|On the wall in Gavin's room.|
There was one part in the story that I got some heat for - the "rubbernecking comment" - and I want to explain that.
He asked me why I thought so many people came to my blog. The reality is, the numbers jumped up significantly after Gavin went into the hospital. I said that I thought people might have been drawn in by the tragedy - people usually stop to look when they see a tragedy. Then I said that I couldn't imagine that people would stick around because of my writing - it's not that good! That in a few months, when I go back to writing about what Brian had for lunch that people might stop reading. Michael didn't think so. He said my storytelling would keep people here. His intention was to show that I don't give myself enough credit (which is a running theme in my life!) and not at all to offend my readers. And I certainly don't feel that any of you are here for insincere reasons - I really don't. I care about all of you very much and I'm grateful for your presence here. I am very sorry for those of you who were hurt, offended or insulted because you took it in a way that wasn't intended. Truly.
I did see much of the article ahead of time (although I missed the mistake about dates: we met in 2002, were married in 2004 and Gavin was born in 2007) and asked him if he'd delete the "rubbernecking" comment (which wasn't even my word). He assured me that when I saw it all together that I'd see that it was a big compliment. By the time we got on the plane - before noon the day the article came out - I had received 22 emails already from readers who did NOT agree. Some who said they'd never be back. Why do I care so much? Well... because I would never want to intentionally OR unintentionally offend anyone. That's not what I'm about - at all. And I certainly wouldn't set out to insult all of my readers. That is just silly. I am not judging anyone who read into this the wrong way - it happens! I am asking you to not judge them either.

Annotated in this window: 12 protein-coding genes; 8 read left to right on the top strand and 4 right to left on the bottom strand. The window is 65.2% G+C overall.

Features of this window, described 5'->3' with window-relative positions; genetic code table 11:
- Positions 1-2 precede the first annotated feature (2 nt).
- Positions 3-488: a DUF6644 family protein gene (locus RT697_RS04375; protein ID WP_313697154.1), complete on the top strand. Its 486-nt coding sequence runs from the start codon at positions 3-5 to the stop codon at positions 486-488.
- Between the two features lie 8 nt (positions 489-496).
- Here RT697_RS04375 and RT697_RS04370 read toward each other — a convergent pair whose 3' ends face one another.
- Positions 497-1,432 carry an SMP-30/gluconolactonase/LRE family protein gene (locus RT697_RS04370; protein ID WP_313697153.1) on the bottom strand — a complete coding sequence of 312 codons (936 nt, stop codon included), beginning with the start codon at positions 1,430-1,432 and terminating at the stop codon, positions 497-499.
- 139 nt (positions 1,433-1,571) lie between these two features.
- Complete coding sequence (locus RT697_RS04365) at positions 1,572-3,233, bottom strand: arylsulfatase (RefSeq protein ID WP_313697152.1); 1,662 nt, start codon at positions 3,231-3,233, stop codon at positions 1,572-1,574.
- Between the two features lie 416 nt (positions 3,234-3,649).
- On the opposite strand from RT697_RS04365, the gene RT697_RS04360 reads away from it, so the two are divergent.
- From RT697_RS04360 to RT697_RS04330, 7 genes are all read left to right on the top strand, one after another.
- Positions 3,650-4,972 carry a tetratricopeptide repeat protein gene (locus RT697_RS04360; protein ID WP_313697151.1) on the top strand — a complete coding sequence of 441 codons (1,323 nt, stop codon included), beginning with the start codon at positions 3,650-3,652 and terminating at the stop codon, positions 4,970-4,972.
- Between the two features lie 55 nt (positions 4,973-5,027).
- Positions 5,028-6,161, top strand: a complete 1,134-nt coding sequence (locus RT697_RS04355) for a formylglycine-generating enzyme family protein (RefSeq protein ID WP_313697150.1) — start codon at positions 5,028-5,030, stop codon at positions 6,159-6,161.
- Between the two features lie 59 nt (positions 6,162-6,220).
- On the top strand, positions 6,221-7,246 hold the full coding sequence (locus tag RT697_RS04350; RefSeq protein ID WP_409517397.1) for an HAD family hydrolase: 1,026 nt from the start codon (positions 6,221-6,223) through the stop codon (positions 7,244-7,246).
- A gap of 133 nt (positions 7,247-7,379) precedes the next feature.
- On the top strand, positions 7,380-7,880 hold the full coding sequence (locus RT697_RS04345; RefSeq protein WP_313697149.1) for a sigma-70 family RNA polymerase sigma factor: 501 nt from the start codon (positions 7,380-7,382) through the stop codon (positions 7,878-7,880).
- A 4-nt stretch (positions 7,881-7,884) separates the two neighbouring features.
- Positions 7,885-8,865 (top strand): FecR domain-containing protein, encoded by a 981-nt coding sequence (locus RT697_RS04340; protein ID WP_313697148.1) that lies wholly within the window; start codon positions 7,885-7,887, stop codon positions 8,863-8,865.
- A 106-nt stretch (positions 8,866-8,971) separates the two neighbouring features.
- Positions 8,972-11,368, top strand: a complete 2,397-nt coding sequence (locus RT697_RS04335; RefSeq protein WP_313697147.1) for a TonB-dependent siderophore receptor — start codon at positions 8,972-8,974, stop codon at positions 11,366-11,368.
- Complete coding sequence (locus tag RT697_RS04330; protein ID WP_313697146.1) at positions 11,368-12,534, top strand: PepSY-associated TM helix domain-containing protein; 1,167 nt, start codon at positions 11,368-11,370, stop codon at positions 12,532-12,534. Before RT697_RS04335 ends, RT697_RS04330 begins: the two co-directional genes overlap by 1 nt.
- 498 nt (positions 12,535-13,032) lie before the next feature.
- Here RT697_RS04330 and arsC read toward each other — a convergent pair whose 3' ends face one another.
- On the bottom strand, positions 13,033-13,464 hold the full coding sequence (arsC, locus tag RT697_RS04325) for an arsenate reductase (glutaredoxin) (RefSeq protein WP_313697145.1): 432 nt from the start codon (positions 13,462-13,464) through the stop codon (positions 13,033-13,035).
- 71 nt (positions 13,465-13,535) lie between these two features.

|The heart that Brian made at the hospital - hanging by the "invisible string" on Gavin's closet door. This is what we all tug on each night to say goodnight to Gavin and tell him about our day.|
So... the whole experience got me thinking...
How often do we judge other people - or ourselves - based on how someone ELSE tells the story? The story in this article is mine, but it is written by someone other than me. Someone who has a different style, hears things from his perspective and writes it his way. He was in charge of presenting me to the public - which is a lot of pressure for him! (I think he did an excellent job.) How often have you read an article about a celebrity (or non-celebrity) and walked away thinking that they came across like a big jerk? You always have to keep in mind that when someone else tells the story - it doesn't always come across the way the actual person would tell it themselves.
In the same way, we as parents tell our child's story... verbally and, in my case, in written form (here forever and ever online). I've been writing Gavin and Brian's story since they were born. It's possible when Brian grows up he will read my blog and think, "Man - Mom got me all wrong." I hope not - but it's possible! I want Brian to grow up not accepting anything negative that anyone tells him about himself. Or not assume personality traits that we might impose on him. "He's our shy one" "He doesn't like to... whatever" I want him to be confident with who he is and know that that's enough.
Perhaps you grew up with a parent or are married to someone or have anyone else in your life telling you things about yourself that you felt conditioned to believe - that you were ugly... fat... stupid... lazy... no good... etc. Take back that power! They're just words!! Someone ELSE'S words. You are in control of your identity. How you present yourself to the world should feel authentic - not based on other's views or feelings about you. Don't believe you are supposed to live out the destiny of someone else's predictions for your life. Assume that they didn't know any better - forgive them - and move on.
Write your own story. It will always be a best seller when it comes from YOU.